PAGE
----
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Health Care Reform Must Include Dental Care

As the health care debate grows louder, a critical voice has yet to be heard.

Last month, President Barack Obama took the first step toward reforming the American health care system by convening a White House summit that brought together many of the top stakeholders in the health care community. An excellent start, to be sure, but there was a conspicuous absence at the summit — out of the 80 organizations present, not one represented dentistry.

The American Dental Education Association strongly supports the president in his efforts to build a more equitable, cost-effective and robust American health care system — but any comprehensive reform of the U.S. health care system should provide universal coverage of and access to high-quality, cost-effective dental services for all Americans.

Oral health is often ignored or overlooked in the debate over health care reform, despite the fact that, as former Surgeon General C. Everett Koop noted, “You are not healthy without good oral health.”

Good oral health has proven to be essential to general health and well-being. Bacteria associated with dental plaque have been linked in studies to cardiovascular disease, diabetes, pneumonia, and pre-term, low-birth-weight deliveries. Mouth lesions may present as early signs of HIV infection. Bone loss in the lower jaws of post-menopausal women may occur before the skeletal bone loss associated with osteoporosis. Poor oral health directly affects an individual’s nutritional state.

Approximately 130 million American adults and children lack dental insurance coverage. There are almost no oral health care services covered under the nation’s Medicare system, and there are no guaranteed oral health care services for adults in the Medicaid program.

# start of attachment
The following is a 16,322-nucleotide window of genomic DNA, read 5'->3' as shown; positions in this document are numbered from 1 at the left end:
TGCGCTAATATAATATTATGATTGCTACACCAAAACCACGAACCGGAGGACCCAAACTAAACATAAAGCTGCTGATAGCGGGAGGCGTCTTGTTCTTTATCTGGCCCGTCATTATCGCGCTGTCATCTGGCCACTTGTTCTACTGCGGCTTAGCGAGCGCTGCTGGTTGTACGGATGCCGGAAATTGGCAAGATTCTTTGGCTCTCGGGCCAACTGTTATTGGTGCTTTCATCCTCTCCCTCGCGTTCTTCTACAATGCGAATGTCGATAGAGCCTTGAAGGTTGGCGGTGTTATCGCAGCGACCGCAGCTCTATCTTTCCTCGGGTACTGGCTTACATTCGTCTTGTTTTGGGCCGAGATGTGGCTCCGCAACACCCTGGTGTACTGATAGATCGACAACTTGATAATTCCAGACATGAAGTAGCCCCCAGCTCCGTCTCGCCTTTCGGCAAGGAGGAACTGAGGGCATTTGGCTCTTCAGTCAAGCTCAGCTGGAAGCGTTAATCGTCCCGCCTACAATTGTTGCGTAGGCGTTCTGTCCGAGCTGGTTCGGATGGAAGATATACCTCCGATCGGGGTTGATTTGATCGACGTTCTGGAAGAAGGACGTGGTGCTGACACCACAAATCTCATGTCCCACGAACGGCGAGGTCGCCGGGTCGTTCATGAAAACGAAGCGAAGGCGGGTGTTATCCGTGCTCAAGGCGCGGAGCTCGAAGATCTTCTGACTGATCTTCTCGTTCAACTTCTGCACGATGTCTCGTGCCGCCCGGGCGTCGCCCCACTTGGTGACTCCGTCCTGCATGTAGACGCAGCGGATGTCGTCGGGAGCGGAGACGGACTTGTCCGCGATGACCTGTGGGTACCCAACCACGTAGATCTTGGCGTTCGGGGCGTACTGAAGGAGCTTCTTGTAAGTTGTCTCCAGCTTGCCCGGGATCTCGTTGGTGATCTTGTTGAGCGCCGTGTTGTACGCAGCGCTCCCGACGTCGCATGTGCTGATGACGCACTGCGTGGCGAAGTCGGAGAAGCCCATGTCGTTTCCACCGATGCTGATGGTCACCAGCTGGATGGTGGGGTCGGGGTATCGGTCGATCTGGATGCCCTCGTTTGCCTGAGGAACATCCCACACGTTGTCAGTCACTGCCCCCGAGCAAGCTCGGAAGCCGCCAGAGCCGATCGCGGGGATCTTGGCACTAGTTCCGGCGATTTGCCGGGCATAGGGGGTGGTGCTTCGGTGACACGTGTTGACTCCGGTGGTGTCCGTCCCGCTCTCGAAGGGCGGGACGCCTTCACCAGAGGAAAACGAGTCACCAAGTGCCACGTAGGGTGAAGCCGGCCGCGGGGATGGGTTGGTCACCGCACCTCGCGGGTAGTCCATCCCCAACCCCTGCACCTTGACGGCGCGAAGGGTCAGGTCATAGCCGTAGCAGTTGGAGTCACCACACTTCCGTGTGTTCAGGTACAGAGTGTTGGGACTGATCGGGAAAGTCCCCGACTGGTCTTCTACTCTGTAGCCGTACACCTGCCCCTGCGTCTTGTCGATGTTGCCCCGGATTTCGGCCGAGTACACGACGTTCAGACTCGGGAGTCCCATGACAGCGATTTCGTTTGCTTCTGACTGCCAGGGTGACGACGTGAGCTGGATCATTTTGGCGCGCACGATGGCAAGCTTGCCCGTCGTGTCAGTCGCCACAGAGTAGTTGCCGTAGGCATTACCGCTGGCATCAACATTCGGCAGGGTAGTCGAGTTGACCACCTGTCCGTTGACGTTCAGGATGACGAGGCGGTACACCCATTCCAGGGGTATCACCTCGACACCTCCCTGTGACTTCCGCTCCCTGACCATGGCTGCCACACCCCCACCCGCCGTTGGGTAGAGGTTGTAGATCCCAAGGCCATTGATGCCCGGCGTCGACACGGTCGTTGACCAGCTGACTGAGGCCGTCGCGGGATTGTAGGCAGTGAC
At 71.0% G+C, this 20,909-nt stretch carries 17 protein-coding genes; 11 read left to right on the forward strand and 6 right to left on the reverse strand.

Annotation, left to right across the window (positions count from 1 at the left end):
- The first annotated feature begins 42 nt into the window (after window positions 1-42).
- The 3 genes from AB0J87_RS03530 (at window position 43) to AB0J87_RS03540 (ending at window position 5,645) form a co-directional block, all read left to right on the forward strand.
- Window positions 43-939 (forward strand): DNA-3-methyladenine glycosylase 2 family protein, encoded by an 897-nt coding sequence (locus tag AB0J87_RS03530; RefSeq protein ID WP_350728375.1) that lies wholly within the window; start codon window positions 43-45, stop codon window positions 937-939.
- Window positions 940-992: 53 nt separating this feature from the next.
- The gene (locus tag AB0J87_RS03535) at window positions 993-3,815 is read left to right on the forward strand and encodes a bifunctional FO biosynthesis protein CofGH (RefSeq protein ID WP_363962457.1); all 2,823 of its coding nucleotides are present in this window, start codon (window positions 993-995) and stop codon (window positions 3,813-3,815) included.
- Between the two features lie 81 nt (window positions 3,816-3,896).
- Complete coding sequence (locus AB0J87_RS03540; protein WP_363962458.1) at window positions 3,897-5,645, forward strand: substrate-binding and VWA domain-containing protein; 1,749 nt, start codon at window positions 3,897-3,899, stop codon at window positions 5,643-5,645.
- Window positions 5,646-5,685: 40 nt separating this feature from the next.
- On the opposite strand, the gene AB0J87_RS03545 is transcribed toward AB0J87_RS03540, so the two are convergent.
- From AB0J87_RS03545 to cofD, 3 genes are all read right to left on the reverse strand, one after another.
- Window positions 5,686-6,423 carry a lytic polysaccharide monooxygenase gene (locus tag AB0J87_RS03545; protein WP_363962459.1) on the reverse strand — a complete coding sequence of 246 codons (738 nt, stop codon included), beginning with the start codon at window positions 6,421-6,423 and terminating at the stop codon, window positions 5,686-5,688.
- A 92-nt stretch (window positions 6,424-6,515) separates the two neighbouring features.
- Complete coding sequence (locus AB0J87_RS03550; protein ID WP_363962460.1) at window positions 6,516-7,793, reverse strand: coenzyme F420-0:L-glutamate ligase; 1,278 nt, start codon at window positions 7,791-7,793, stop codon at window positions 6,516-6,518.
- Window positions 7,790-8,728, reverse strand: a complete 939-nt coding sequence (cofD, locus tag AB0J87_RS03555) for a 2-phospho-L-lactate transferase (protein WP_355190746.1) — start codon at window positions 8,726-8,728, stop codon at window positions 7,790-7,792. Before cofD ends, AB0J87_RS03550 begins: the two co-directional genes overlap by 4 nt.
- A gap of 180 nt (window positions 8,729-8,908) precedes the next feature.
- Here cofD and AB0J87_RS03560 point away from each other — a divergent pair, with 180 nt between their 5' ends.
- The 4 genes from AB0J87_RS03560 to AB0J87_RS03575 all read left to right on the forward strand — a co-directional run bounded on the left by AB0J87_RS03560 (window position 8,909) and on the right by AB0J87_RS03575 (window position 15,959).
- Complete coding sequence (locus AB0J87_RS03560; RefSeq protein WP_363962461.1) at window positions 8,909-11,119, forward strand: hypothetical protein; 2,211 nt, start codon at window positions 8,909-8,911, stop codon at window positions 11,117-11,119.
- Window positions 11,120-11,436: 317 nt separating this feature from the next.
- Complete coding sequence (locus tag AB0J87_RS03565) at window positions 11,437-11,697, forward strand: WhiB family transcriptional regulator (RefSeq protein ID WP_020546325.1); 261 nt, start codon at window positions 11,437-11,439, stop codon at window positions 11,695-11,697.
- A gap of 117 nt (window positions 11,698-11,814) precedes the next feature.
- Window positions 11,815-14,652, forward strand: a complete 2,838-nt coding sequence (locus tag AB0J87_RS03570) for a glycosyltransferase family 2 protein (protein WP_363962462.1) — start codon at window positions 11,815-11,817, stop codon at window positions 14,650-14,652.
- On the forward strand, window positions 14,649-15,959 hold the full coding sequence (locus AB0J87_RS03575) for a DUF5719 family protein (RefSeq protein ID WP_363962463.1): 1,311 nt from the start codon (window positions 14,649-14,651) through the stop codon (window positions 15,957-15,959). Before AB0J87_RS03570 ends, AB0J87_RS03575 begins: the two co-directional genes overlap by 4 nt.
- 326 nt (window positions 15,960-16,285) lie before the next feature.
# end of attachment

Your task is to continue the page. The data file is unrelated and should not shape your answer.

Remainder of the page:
This lack of insurance coverage has real consequences for American families. A recent tragic example of untreated dental disease is the 2007 death of 12-year-old Deamonte Driver of Maryland. Deamonte’s death resulted from complications of an acute dental infection that spread to his brain — an infection that could have been avoided had Deamonte received proper preventive dental care. The cost of his hospitalization was estimated at $250,000. Had he gotten treatment earlier, the cost would have been closer to $80 — and he would have lived to see his 13th birthday.

Each year, millions of productive work hours are lost due to dental diseases. Dental disease is also one of the leading causes of school absenteeism for children:
• Children miss 51 million hours of school due to dental problems.
• Workers lose 164 million work hours because of dental disease.
• According to the Journal of Dental Education, oral-related illnesses account nationally for 3.6 million days of bed disability, 11.8 million days of restricted activity and 1 million lost school days.

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